Osteoarthritis (OA) of the knee is one of the most frequent and functionally impairing disorders of the musculoskeletal system.
There are several risk factors for osteoarthritis of the knee. Body mass index (a high BMI precedes knee OA) is a high risk factor for both males and females. Occupation is another risk factor that has been linked to OA. Studies have varied in their design, in both definition of OA and exposure to workload.
The prevalence of knee OA is rising and the search for interventions to mitigate risk is intensifying. To investigate occupational physical activity as a cause of knee OA, a systematic search was undertaken in Medline and Embase covering the period 1996 to November 2011. The report contributed quantitative estimates of risk for knee OA (or knee joint surgery) in relation to one or more of six pre-specified activities (squatting, kneeling, climbing, lifting, standing, physical workload), or according to a comparison of job titles. Obese workers with such exposures are at additional risk of knee OA.
The study concluded that “knee OA is an increasingly common cause of morbidity and work limitation in later life. Occupational activities that physically load the joint – notably, squatting and kneeling for substantial parts of the working day, regular heavy lifting, climbing, and high physical workload – are likely to contribute to disease occurrence and/or progression and to symptom aggravation. Where possible these exposures should be minimized at source by job design. In any event, workers who are overweight and who have these elements in their daily work should be strongly encouraged to lose weight.”
Several studies have suggested that risk for osteoarthritis is increased by work which entails prolonged bending of the knees. Recent research has shown that there is moderate evidence for a relationship between kneeling and heavy lifting and knee OA. The majority of published studies have dealt either with hip or knee OA, relatively few studies have included both in the same cohort, thus enabling comparison of the risk for hip and knee OA. Most studies have been cross-sectional, but recently results from longitudinal studies have been published, strengthening the causality of occupation as a risk factor for knee and hip OA.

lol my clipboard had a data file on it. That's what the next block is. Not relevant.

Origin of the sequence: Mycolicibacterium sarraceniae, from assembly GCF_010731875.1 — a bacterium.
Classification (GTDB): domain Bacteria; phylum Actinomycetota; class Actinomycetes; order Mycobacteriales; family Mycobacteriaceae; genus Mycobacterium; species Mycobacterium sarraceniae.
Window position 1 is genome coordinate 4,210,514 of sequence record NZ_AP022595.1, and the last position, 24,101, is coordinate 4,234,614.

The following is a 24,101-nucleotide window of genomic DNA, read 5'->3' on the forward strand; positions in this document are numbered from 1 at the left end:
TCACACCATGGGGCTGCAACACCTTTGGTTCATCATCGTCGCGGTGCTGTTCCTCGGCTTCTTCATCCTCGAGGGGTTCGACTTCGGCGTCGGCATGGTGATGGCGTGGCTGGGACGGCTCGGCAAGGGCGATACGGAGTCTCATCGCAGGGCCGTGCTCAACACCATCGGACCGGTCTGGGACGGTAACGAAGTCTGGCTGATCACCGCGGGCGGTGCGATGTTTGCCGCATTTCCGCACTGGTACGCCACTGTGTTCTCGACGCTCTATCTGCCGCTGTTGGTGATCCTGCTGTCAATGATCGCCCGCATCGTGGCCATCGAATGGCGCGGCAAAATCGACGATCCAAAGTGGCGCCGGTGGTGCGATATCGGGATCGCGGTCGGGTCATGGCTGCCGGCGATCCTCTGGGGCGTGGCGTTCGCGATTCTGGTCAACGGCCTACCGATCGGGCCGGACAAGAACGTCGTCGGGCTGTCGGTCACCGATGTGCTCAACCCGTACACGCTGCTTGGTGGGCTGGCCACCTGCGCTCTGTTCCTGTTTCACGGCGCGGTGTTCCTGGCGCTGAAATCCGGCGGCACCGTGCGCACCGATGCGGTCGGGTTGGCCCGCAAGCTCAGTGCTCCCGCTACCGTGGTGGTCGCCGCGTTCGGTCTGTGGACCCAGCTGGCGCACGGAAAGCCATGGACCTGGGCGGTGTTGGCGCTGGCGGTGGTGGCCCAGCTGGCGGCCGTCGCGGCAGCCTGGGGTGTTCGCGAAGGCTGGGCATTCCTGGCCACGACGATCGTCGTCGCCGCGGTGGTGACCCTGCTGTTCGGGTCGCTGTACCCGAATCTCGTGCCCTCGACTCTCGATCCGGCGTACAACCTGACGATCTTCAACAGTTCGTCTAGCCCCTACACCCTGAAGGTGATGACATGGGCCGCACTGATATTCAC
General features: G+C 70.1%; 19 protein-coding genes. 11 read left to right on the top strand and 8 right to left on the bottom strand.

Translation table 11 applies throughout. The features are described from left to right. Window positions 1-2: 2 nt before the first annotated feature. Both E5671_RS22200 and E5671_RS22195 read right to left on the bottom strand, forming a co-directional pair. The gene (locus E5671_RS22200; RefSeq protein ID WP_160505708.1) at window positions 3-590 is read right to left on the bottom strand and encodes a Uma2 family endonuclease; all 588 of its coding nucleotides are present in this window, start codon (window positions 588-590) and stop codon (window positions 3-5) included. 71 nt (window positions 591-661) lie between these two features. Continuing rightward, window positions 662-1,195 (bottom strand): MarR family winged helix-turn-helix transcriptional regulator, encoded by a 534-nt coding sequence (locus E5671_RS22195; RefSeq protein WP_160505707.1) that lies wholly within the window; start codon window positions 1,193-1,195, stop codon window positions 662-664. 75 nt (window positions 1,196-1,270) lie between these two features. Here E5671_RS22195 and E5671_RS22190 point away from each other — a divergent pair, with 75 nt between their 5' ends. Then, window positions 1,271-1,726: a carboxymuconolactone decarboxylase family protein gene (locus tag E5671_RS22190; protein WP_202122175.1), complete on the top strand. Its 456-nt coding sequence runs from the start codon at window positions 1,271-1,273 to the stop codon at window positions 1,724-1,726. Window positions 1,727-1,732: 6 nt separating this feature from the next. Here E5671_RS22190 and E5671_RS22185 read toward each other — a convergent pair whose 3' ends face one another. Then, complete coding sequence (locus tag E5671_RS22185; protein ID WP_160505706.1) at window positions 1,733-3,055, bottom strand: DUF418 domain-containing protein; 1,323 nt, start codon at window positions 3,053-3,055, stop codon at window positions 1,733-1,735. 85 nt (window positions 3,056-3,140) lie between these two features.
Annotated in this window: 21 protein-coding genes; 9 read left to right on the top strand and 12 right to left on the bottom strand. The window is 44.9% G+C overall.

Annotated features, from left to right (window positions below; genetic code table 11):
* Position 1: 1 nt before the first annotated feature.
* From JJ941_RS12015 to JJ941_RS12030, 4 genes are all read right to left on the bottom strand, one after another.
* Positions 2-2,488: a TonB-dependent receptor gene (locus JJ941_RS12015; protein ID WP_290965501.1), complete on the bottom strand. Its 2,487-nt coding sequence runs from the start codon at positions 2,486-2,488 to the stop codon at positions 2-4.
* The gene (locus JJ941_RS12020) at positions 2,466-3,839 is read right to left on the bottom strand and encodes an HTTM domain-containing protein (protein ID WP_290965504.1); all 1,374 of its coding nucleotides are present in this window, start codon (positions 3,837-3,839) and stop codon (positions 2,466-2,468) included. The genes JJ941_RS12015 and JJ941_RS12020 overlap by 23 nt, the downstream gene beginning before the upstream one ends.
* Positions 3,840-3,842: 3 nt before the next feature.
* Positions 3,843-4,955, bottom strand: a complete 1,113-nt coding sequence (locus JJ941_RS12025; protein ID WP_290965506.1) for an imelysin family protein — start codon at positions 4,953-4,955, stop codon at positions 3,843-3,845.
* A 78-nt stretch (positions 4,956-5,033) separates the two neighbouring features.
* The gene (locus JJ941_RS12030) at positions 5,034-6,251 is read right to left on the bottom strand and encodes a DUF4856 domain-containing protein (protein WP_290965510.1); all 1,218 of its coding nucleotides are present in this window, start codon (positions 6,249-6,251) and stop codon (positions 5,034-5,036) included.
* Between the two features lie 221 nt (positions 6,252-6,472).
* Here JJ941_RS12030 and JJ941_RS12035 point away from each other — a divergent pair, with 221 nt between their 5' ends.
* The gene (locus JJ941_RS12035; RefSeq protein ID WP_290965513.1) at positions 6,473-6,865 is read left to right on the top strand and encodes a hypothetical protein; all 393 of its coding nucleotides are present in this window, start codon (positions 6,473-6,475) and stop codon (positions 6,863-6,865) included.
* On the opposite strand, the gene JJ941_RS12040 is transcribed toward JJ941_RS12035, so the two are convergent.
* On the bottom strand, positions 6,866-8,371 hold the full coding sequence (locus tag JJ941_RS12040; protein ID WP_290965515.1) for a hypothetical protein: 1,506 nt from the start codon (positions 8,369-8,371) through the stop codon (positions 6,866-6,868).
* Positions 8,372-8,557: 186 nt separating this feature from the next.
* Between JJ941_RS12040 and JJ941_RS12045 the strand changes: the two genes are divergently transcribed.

Factors that increase risk of osteoarthritis include:
Certain occupations: If your job includes tasks that place repetitive stress on a particular joint, that may predispose that joint toward eventually developing osteoarthritis.
Sedentary lifestyle: Cartilage depends on joint use for its nutrition.
Bone deformities: Some people are born with malformed joints or defective cartilage, which can increase the risk of osteoarthritis.
Joint injuries: Injuries, such as those that occur when playing sports or from an accident, may increase the risk of osteoarthritis.
Obesity: Carrying more body weight places more stress on your weight-bearing joints, such as your knees.
Other diseases: Having diabetes, underactive thyroid, gout or Paget’s disease of bone can increase your risk of developing osteoarthritis.
Older age: The risk of osteoarthritis increases with age.
Sex: Women are more likely to develop osteoarthritis, though it isn’t clear why.
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Vingård E, Alfredsson L, Goldie I, Hogstedt C. Occupation and osteoarthrosis of the hip ad knee: A register-based cohort study. Int J Epidemiol. 1991;20:1025–31. PubMed.
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Dawson J, Juszczak E, Thorogood M, Marks S-A, Dodd C, Fitzpatrick R. An investigation of risk factors for symptomatic osteoarthritis of knee in women using a life course approach. J Epidemiol Community Health. 2003;57:823–30. PubMed.
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